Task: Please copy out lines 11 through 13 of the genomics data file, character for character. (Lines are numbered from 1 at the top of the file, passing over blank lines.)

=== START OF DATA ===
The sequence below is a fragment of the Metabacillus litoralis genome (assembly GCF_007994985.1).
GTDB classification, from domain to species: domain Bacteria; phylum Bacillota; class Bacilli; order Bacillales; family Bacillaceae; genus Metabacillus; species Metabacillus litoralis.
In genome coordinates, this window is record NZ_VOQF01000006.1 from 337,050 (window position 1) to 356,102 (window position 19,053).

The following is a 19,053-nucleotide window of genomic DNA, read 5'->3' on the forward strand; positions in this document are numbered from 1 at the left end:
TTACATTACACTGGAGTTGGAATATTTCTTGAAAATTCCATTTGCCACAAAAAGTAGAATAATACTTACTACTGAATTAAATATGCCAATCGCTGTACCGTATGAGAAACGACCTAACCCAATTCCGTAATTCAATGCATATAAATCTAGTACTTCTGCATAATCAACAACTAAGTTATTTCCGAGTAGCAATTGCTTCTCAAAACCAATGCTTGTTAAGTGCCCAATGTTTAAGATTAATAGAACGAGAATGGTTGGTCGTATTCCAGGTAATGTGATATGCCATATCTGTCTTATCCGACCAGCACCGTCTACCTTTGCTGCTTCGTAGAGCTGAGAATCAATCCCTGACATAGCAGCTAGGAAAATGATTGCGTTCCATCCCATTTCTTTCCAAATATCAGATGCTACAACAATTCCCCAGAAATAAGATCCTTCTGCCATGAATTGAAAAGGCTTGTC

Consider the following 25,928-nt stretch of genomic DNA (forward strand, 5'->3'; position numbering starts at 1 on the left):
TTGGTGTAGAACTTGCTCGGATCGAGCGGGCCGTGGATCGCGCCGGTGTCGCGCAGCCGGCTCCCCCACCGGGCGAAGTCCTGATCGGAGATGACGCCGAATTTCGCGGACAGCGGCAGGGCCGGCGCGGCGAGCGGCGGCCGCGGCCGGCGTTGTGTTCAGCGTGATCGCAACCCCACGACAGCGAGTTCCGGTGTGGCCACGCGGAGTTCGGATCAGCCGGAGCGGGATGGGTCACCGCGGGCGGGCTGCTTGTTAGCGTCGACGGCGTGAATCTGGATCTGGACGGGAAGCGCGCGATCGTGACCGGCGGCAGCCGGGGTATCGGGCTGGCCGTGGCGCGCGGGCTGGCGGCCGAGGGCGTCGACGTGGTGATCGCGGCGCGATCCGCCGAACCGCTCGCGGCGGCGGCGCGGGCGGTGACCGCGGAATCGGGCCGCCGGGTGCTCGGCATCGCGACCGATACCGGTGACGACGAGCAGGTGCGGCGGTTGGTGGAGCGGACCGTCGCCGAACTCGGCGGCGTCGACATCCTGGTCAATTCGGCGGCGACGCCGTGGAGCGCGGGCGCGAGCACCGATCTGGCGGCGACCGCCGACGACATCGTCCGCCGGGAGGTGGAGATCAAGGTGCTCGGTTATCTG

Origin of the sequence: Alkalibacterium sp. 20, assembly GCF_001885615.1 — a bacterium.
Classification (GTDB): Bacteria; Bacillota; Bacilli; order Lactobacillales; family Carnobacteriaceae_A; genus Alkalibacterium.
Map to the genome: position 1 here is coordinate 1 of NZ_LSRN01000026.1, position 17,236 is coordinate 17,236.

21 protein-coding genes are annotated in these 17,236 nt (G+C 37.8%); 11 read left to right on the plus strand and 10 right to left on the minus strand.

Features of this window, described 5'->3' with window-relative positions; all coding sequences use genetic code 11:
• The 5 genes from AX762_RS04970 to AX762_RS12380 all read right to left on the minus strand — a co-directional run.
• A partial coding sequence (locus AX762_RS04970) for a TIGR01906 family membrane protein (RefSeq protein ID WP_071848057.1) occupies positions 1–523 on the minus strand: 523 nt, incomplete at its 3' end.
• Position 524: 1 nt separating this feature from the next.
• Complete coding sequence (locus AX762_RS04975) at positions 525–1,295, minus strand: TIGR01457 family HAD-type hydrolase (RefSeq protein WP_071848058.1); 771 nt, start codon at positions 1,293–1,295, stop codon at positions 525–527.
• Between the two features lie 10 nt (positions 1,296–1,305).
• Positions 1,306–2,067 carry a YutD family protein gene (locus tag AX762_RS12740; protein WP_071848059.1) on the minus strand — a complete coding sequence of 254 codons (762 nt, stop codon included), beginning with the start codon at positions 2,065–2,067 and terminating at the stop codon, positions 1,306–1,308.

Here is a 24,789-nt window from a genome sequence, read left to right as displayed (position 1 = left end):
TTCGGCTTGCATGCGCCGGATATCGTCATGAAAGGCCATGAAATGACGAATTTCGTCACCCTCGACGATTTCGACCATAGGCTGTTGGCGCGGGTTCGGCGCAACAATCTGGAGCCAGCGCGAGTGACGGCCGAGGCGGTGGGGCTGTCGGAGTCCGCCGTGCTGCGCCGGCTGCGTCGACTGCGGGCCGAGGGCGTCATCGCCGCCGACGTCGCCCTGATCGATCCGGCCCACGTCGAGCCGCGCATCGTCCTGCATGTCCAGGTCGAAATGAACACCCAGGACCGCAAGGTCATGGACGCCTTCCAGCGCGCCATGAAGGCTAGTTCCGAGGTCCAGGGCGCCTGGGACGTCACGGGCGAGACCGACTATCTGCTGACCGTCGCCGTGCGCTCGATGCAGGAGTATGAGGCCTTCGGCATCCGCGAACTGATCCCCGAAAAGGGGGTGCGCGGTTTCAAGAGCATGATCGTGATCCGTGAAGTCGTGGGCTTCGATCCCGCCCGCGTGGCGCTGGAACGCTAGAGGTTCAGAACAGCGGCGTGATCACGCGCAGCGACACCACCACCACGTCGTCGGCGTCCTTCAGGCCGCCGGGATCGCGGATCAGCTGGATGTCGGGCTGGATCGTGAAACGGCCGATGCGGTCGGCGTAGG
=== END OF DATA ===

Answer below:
21 protein-coding genes are annotated in these 17,236 nt (G+C 37.8%); 11 read left to right on the plus strand and 10 right to left on the minus strand.

Features of this window, described 5'->3' with window-relative positions; all coding sequences use genetic code 11:
• The 5 genes from AX762_RS04970 to AX762_RS12380 all read right to left on the minus strand — a co-directional run.